What real estate can I transfer to my SMSF?

What real estate can I transfer to my SMSF?

Transferring a commercial property into an SMSF can be a great way to build retirement savings and take advantage of the tax benefits available to SMSFs. The rental income and capital gains are concessionally taxed, or even tax exempt to the extent the property supports retirement phase pensions.

So, if you run a business and own your business premises, or are simply an investor with a commercial property, you may have thought about transferring the property into your SMSF. But when acquiring property from a related party, it’s vital the property meets the “business real property” test.

The general rule is that SMSFs aren’t permitted to acquire assets from a related party of the fund (which includes the members, their relatives and related trusts and companies). However, there are a few limited exceptions, including “business real property” (BRP) acquired by the SMSF at market value. This is the only type of real estate that an SMSF may acquire from a related party. BRP is property used “wholly and exclusively” in one or more businesses. The ATO says this generally means the entire area of the property must be used in business, and there should be no non-business use (eg personal use), unless it’s a very minor or insignificant non-business use.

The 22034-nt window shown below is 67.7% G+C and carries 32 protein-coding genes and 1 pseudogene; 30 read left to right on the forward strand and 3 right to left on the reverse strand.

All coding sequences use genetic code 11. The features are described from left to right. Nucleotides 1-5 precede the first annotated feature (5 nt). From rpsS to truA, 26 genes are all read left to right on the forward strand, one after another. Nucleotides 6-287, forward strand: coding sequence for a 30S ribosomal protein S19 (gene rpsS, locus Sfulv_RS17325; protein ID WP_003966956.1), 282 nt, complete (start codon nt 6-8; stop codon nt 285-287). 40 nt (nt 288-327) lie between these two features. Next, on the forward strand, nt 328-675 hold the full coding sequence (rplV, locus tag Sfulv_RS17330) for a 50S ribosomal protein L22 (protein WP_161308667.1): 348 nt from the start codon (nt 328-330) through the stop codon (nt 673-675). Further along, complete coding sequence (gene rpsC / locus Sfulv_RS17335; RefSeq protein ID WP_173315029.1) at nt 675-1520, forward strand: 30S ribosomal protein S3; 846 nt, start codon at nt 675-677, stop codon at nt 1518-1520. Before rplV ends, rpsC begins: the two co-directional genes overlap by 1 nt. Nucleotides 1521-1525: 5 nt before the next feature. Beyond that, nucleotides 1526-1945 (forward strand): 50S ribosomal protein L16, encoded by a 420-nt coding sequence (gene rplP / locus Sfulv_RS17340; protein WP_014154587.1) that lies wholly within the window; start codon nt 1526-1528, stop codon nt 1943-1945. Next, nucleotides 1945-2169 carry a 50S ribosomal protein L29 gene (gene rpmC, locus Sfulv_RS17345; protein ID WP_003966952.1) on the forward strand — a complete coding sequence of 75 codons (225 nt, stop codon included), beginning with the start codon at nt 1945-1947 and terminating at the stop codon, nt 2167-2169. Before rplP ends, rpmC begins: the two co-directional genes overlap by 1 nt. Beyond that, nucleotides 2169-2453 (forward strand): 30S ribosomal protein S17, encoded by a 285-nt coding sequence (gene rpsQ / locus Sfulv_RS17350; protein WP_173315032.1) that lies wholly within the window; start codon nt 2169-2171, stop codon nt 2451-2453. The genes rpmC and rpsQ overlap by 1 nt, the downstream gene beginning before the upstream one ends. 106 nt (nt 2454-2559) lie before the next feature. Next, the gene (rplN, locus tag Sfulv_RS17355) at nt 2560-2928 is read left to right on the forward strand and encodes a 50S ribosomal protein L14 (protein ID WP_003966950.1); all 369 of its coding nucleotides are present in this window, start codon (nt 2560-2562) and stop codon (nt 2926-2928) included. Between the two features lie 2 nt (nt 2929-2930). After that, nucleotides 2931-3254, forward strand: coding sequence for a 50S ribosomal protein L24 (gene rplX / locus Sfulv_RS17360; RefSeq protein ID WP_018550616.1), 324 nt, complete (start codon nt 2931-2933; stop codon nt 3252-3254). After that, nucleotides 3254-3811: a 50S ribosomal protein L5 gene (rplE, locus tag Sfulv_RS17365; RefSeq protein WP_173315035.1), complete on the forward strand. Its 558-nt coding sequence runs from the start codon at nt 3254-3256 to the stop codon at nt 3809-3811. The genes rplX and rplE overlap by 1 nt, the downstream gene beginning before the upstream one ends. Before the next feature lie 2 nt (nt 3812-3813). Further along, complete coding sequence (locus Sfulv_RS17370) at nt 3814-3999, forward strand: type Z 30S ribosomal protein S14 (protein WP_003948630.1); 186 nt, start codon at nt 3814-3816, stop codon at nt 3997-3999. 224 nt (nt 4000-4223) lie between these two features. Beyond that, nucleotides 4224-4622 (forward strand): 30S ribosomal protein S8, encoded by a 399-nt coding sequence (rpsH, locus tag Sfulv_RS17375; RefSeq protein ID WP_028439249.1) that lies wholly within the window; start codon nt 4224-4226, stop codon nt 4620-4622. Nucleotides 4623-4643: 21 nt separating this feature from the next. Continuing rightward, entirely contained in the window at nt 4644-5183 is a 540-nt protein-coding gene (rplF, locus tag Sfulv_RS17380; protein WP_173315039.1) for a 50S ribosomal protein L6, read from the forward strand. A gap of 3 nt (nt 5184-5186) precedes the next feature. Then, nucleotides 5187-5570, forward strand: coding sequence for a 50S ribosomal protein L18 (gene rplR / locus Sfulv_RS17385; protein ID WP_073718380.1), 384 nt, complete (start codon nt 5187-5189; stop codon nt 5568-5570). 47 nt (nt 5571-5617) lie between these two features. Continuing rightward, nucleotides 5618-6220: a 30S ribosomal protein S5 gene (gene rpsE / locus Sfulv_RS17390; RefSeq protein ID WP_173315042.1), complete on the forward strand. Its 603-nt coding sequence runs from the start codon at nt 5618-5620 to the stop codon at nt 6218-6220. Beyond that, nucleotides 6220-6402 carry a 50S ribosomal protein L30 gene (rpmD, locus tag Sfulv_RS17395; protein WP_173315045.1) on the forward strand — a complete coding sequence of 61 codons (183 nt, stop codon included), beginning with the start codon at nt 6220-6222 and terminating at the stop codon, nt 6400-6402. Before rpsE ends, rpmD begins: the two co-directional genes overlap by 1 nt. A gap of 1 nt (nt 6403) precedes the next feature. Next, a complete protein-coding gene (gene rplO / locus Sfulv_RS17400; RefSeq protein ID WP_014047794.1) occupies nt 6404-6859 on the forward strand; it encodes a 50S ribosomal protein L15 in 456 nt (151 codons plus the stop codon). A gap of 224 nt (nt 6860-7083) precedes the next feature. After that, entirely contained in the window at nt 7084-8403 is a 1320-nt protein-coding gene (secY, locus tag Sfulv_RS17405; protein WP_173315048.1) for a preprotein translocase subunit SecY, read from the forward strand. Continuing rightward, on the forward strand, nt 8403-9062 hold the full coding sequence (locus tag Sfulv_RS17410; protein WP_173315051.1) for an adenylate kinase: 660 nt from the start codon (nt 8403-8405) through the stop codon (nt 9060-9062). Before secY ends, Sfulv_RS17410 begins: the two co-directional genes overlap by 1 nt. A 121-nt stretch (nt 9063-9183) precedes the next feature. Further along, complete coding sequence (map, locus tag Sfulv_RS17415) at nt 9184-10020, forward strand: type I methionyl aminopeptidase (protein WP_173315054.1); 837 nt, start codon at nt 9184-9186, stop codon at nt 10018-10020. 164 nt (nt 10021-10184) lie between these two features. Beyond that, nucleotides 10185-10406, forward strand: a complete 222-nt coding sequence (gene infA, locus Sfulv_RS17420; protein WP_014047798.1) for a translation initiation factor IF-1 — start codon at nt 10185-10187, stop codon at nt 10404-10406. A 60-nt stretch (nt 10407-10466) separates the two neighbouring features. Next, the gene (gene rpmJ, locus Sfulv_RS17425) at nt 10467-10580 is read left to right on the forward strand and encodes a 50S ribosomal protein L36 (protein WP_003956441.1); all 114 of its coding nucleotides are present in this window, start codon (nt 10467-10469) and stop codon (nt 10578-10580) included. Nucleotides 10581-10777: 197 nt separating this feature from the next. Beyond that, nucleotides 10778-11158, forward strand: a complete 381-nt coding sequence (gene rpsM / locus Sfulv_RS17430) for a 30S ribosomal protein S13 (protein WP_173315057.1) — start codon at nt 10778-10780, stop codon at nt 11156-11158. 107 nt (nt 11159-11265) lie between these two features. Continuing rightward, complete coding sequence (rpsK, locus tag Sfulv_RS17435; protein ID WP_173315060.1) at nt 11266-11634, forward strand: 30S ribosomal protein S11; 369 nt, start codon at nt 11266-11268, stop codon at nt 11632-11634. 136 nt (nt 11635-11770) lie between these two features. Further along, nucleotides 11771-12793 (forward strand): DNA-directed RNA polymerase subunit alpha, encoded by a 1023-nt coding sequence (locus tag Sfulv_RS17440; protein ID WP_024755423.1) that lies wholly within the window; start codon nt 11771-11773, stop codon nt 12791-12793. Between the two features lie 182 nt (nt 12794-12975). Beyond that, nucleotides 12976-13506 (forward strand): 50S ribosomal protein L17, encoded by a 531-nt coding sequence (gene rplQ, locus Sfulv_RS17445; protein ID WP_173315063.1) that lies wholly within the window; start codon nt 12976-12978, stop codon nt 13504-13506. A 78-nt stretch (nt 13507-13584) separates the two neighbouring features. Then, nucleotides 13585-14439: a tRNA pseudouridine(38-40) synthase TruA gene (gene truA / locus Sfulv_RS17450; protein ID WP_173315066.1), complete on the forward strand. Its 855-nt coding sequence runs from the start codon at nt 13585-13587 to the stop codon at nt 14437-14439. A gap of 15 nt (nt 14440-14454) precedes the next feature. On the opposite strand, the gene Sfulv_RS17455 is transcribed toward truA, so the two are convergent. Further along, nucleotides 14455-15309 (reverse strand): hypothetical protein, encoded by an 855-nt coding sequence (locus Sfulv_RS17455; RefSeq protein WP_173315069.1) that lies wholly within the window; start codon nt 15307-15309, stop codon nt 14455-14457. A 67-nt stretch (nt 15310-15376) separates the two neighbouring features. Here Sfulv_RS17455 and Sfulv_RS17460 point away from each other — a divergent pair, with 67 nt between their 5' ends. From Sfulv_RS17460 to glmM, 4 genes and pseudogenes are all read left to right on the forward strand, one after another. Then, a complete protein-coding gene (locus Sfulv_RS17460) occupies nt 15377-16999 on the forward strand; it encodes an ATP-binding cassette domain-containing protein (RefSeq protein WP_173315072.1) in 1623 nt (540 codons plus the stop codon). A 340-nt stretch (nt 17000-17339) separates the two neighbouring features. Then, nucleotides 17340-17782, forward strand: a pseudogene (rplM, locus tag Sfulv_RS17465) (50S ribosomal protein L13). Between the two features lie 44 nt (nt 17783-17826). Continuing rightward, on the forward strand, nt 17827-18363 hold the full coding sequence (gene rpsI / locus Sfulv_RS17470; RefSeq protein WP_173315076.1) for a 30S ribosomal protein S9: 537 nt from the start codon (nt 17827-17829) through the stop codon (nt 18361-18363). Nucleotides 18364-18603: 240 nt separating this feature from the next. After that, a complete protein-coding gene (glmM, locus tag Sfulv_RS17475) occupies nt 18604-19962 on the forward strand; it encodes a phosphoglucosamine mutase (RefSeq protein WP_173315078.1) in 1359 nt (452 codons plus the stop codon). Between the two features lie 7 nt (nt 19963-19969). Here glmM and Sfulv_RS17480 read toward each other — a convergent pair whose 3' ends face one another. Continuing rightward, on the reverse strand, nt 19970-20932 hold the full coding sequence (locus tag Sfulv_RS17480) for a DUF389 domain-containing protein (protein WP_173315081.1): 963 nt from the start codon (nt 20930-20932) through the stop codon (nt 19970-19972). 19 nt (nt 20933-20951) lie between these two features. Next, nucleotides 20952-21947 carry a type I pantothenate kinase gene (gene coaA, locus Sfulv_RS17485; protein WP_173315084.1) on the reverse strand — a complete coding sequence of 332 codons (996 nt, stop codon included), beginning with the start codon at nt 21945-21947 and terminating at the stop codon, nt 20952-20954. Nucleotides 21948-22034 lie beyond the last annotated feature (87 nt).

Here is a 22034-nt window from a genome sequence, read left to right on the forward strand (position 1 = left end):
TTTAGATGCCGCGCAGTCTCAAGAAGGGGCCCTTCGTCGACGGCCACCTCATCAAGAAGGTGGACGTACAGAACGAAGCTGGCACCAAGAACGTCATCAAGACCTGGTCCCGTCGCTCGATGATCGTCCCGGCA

It doesn’t matter who is conducting the business. Whether it’s the property owners (eg the SMSF members or their related trust or company) who run the business, or an unrelated third party who rents the premises for their business, the property can still qualify as BRP. Classic examples of BRP include a shop where a retail business is conducted, a factory where a manufacturing business is operated and office space leased solely to business tenants. Farms can also potentially qualify if they are used in a primary production business.

There are many other types of property that would not be BRP, eg most residential rental premises, most holiday rental properties and mixed-use properties, where there is business use but also non-business use that is more than minor, such as a mechanic business run from a home garage.

Other issues that need to be considered include ensuring the property is acquired at market value and being aware of any capital gains tax and stamp duty liabilities when you transfer the property.

Contact us today to discuss a tax-effective SMSF strategy for your commercial property, or for expert advice on any type of SMSF property investment.